- At Ithavoll met the mighty gods;
- Shrines and temples they timbered high;
- Forges they set, and they smithied ore,
- Tongs they wrought, and tools they fashioned.
Iðavöllr is again mentioned at the end of the poem in verse 60, after the events of Ragnarök. It is once again a meeting place for the gods; however, most of them having been killed in the battle, few of the same gods return to the field. These survivors build a new city on Iðavöllr, starting with Gimlé:
Several etymologies of Iðavöllr have been proposed, and the meaning of the name is considered unclear. If Iðavöllr is amended to *Ið[is]avöllr, the location name corresponds precisely to Idisiaviso, the amended location name where on the Weser river forces commanded by Arminius fought those commanded by Germanicus at the Battle of the Weser River in 16 CE, attested in chapter 16 of book II of Tacitus' Annales.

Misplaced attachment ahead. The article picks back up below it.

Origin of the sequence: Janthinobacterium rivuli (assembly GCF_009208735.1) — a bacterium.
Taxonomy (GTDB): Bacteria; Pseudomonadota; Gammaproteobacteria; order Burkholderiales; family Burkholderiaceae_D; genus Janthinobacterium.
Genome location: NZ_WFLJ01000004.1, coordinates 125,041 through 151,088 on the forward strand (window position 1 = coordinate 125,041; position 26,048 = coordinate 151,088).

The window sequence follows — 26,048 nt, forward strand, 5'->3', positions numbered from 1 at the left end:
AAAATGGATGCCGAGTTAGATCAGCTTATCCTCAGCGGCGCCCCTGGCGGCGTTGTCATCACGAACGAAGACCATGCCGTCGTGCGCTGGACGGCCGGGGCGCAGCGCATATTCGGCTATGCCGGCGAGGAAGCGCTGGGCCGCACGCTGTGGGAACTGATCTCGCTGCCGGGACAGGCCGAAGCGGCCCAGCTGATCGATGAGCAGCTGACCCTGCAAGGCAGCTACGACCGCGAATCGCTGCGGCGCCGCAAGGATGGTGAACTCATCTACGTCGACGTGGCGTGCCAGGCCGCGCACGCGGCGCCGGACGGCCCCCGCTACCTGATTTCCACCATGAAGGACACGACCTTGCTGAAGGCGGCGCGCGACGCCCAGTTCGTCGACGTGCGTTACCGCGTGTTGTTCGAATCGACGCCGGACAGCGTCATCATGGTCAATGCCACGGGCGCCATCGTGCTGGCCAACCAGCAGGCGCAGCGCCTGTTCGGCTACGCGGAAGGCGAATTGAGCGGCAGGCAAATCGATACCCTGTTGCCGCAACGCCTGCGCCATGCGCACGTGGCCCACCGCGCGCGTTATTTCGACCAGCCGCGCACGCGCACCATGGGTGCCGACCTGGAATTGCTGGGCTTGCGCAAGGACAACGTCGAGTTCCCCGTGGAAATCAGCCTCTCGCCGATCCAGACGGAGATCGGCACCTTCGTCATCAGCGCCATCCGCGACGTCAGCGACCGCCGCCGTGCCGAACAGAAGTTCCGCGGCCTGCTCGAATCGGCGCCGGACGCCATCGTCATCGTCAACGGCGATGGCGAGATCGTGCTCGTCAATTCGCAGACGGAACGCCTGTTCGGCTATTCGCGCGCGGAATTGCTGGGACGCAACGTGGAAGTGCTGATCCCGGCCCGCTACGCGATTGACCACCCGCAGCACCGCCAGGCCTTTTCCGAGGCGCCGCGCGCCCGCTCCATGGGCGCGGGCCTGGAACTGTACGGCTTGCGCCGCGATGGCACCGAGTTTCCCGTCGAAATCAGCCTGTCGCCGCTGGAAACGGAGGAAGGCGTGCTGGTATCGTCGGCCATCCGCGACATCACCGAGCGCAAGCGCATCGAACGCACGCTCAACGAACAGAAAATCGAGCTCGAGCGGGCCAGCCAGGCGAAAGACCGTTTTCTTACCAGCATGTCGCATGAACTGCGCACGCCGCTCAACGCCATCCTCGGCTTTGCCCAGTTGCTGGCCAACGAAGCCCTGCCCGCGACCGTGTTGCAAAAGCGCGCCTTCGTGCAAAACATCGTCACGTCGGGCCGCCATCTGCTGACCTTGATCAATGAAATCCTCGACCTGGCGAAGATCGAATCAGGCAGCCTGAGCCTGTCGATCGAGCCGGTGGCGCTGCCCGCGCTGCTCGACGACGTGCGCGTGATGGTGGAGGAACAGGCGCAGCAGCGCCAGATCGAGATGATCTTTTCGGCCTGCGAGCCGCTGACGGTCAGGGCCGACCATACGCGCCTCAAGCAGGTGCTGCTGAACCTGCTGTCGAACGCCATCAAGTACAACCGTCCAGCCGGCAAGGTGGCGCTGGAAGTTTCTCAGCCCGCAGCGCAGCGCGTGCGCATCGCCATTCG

- Orchard (1997:95).
- Bellows (1936:5).
- Bellows (1936:24–25).
- Simek (1997:171).
- Bellows, Henry Adams (Trans.) (1936). The Poetic Edda. Princeton University Press. New York: The American-Scandinavian Foundation.
- Orchard, Andy (1997). Dictionary of Norse Myth and Legend. Cassell. ISBN 0-304-34520-2
- Simek, Rudolf (2007) translated by Angela Hall. Dictionary of Northern Mythology. D. S. Brewer. ISBN 0-85991-513-1